SEYMOUR: AN INTRODUCTION Pictured: A talented, lovable performer. Also, Ethan Hawke.

WHEN I HEARD Ethan Hawke had made a documentary, I was skeptical. This is perhaps unfair: Hawke's a great actor (ever since Dead Poets Society, TRULY), and though his extracurriculars have always skewed dilettantish (not everyone is a novelist), the existence of James Franco makes him look measured by comparison. Still, he's not a director.

Or wait, maybe he is! Because while I know I probably wasn't supposed to, I loved his new movie, Seymour: An Introduction, mainly because I loved its subject, Hawke's friend and former concert pianist Seymour Bernstein. You guys, Seymour is wonderful. He's a warmhearted old man who entertains Hawke's goober-y questions about life and art, and exclaims, "Oh, horrid! Horrors!" when a piano's tone sounds too bright. Early on, he rejected fame to become a teacher, and his decision to put craft ahead of personal gain is endlessly fascinating to Hawke—oh, and to me!

Admittedly, Seymour is closer to a starry-eyed tribute than any sort of journalistic venture, but maybe that's okay when your buddy happens to be the world's nicest old man. I'm sure some people will watch Seymour and be like, "Nice try, Hawke! Way to lap up your pal's charm and not show us the real Seymour!" But those people are missing the point, which is that you'd have to be a real asshole to not like Seymour.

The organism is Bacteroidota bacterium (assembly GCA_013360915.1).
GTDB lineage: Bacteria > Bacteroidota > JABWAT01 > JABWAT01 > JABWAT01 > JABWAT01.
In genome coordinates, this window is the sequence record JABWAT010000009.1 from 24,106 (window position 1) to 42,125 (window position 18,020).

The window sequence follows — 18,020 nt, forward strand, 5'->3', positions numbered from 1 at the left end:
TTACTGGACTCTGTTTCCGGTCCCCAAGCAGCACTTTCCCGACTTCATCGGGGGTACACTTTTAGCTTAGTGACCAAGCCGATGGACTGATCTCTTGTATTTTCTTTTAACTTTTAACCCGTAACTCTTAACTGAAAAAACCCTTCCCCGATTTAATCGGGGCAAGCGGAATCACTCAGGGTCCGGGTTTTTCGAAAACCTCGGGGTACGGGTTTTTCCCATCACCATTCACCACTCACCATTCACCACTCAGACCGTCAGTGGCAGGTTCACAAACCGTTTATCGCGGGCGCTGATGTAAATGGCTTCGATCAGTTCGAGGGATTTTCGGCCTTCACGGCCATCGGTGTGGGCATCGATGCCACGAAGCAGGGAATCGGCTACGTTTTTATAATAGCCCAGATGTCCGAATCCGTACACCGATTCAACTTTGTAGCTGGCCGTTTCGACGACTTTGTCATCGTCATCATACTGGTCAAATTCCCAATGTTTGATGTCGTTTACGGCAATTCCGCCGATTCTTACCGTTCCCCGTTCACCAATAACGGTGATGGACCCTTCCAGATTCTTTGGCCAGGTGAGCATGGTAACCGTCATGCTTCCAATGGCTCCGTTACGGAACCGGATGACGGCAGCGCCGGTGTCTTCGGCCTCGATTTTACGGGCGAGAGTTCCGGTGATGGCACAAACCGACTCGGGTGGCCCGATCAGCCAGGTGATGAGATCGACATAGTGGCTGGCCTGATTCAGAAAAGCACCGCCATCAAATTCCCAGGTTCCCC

I truly doubt Hawke is primed to be our next great auteur documentarian, and it's entirely possible that here, he just got lucky: Sometimes the friend you think is fascinating turns out to be objectively fascinating. But by the end of Hawke's movie, I wanted to move to New York and sign up for piano lessons with Seymour—an impossible dream for a pixie-mitted shoestring budgeteer like myself. Still, I couldn't help it. I want Seymour to be my best friend. He's a gem of a human, and, just like his buddy Ethan must be, I'm glad to have made his acquaintance.